So bundled up that they can’t move, but at least they are warm. No need to feel guilty here…right?
Guilt. It is not just brought on by a Jewish mother or grandmother, or a Catholic mother for that matter. I have learned that this capital G word, the one with no happy spot attached, is brought on simply by becoming a mother. I wish someone would have warned me for the onslaught of guilt I would have on a daily basis since the moment Violet and Autumn were born.
I felt guilty about not spending 24 hours a day with them in the hospital NICU for the three and a half weeks they were there. I had a cesarean, so I didn’t really ‘give birth’ to them. I’m not making enough play dates for them. They should be enrolled in more classes. I’m taking them out in the cold too much. I’m keeping them inside too much. I’m not teaching them enough sign language. When I do have child care in the form of my grandmother (the amazing granny nanny), I stay around too much and don’t get out of the house to work on my own projects, the whole reason she is helping out. I feel guilty about staying. I feel guilty about leaving. I’m a stay-at-home mom; I’m supposed to be there. Guilt, guilt, guilt. It is eating away at my soul. And more pressing, it is eating away at my happiness.
Commence, mission to free my mind of guilt. I alert the people around me that I need them to tell me it’s okay to leave. It’s okay to stay. They tell me it’s okay to feel guilty, but at the same time pointless, an incredible waste of energy. Support from my inner circle is in place. I tell them when I feel guilty, at least some of the time. Baring the magnitude of my guilt out in the open would be too embarrassing, even for my partner and closest friends and family. And yet, I am doing it here.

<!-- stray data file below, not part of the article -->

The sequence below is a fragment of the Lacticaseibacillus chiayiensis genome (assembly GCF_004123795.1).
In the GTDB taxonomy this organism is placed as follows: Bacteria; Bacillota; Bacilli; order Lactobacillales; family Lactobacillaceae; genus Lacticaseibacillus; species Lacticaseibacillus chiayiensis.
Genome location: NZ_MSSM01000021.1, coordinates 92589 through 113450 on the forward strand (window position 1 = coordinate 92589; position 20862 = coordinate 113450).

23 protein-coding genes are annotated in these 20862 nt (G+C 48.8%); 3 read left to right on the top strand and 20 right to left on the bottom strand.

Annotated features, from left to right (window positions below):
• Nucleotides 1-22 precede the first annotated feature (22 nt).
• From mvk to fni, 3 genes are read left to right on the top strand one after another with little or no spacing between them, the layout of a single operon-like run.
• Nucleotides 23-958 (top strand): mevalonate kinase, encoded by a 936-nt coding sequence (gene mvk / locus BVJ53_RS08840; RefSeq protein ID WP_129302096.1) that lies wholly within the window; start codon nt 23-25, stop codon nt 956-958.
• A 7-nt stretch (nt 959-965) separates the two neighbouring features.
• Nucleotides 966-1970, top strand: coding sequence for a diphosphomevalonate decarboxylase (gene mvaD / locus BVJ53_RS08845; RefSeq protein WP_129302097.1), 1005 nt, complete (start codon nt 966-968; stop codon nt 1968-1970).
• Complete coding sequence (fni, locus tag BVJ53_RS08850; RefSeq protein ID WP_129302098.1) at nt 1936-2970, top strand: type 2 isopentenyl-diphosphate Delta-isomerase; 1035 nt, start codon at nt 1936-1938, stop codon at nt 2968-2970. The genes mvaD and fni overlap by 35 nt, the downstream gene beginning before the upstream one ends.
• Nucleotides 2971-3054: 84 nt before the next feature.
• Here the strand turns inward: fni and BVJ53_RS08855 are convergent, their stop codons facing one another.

I have to, because the freedom from guilt mission is so far accomplishing nothing. Not even fake announcements of victory are on the horizon. I figured the best way to be rid of this guilt is by posting about it, because the shame of still feeling guilty after writing about its absurdity would be monumental. And shame does not need to be added to the feelings or thoughts in my world. Happiness is at stake!
Luckily, I have Mandi, the love of my life and the great Mommy M. “Yes, you are a horrible mother.” The sarcasm oozes around her words. It snaps me out of my black hole of guilt because I know it is ridiculous. I know I’m doing a good job with the girls and I couldn’t love them more.
But a little guilty bit in the form of a ‘but’ slips through. “I know I’m not horrible, but I just feel like I’m not giving them enough opportunities/one-on-one time/fill in the blank issue.”
Mandi to the rescue again. “I’m sure they will grow up traumatized by playing indoors on super cold days, where they appear happy with their toys and laugh all the time. Yes, I’m pretty sure you’re ruining their self-esteem and social abilities forever.”
“Oh, shut up.” Having my ridiculous thoughts thrown back in my face is exactly what I needed. I’m wasting my time being worried about everything and nothing at the same time. It feels crappy. I remember that I want to model confidence and calm and by being wrapped up in my guilt I am doing the exact opposite. This is the realization I’ve been searching for. My guilt is gone. I’m free! Well for now, until it comes back. But at that point, things will be different. I can go back and reread my realization over and over until it is no longer needed. This post will save immense amounts of guilt-ridden time so if you’re still reading, thank you for indulging me. And if your name is Chai, get over yourself already.